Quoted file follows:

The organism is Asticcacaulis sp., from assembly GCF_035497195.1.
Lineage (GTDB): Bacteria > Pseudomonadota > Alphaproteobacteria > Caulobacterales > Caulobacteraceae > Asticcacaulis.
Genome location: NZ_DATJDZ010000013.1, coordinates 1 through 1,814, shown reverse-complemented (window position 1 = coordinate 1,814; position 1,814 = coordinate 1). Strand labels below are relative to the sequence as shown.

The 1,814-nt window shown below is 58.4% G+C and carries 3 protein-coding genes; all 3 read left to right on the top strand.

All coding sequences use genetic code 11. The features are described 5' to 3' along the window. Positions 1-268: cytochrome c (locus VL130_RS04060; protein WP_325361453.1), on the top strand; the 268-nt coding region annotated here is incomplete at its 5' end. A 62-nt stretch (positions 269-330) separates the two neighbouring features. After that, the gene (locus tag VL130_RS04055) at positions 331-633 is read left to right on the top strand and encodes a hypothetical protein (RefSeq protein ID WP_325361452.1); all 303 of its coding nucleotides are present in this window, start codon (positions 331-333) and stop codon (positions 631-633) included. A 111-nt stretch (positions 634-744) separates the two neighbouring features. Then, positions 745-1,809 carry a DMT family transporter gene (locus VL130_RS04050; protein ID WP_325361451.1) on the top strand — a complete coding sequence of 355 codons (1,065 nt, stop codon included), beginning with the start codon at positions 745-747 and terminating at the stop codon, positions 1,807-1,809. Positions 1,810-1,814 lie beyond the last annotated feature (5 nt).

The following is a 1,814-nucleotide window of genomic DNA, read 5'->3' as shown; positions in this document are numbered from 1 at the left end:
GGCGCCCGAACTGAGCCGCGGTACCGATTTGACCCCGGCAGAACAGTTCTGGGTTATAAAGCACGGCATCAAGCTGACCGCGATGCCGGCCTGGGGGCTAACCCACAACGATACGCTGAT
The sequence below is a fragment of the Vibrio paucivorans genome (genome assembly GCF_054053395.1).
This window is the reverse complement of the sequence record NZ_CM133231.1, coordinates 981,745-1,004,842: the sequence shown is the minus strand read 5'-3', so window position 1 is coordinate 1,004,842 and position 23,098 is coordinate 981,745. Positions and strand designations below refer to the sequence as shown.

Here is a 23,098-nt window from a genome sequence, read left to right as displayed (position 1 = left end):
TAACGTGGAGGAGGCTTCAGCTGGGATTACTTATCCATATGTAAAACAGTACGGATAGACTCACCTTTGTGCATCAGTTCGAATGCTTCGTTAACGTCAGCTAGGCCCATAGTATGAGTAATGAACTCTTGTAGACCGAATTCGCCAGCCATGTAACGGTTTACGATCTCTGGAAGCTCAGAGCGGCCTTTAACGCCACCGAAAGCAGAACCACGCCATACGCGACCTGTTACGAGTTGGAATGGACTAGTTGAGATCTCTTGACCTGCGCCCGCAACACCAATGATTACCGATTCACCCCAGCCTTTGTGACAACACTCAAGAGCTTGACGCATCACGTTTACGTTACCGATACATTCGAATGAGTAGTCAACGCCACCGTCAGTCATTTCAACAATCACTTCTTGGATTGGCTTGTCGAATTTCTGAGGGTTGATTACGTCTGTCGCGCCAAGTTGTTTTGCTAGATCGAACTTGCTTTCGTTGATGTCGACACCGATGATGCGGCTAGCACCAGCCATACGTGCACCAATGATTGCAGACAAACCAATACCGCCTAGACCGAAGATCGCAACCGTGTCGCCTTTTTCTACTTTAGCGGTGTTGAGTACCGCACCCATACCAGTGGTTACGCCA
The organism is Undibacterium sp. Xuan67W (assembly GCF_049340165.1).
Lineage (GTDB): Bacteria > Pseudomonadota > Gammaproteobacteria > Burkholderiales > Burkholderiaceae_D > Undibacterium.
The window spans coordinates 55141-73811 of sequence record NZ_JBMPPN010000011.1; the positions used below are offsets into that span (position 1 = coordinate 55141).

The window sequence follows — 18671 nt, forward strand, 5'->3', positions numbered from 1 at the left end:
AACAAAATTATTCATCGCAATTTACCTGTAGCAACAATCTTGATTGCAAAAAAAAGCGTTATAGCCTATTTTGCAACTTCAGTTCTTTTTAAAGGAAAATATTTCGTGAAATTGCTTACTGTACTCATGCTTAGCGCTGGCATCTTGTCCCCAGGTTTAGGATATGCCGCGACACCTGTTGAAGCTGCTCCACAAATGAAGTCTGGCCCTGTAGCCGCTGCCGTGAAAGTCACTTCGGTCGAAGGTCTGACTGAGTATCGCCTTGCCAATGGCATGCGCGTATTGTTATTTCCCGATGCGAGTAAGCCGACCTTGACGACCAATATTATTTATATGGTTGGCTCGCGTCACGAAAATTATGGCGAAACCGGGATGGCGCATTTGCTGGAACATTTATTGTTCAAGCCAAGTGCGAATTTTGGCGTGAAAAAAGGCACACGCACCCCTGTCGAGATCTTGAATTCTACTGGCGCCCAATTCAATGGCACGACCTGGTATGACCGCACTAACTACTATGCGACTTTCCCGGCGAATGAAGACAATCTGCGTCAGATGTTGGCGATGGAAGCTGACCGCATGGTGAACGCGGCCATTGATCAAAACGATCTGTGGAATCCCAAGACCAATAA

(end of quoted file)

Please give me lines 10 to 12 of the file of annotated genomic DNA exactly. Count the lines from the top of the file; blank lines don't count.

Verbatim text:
Here is a 23,098-nt window from a genome sequence, read left to right as displayed (position 1 = left end):
TAACGTGGAGGAGGCTTCAGCTGGGATTACTTATCCATATGTAAAACAGTACGGATAGACTCACCTTTGTGCATCAGTTCGAATGCTTCGTTAACGTCAGCTAGGCCCATAGTATGAGTAATGAACTCTTGTAGACCGAATTCGCCAGCCATGTAACGGTTTACGATCTCTGGAAGCTCAGAGCGGCCTTTAACGCCACCGAAAGCAGAACCACGCCATACGCGACCTGTTACGAGTTGGAATGGACTAGTTGAGATCTCTTGACCTGCGCCCGCAACACCAATGATTACCGATTCACCCCAGCCTTTGTGACAACACTCAAGAGCTTGACGCATCACGTTTACGTTACCGATACATTCGAATGAGTAGTCAACGCCACCGTCAGTCATTTCAACAATCACTTCTTGGATTGGCTTGTCGAATTTCTGAGGGTTGATTACGTCTGTCGCGCCAAGTTGTTTTGCTAGATCGAACTTGCTTTCGTTGATGTCGACACCGATGATGCGGCTAGCACCAGCCATACGTGCACCAATGATTGCAGACAAACCAATACCGCCTAGACCGAAGATCGCAACCGTGTCGCCTTTTTCTACTTTAGCGGTGTTGAGTACCGCACCCATACCAGTGGTTACGCCA
The organism is Undibacterium sp. Xuan67W (assembly GCF_049340165.1).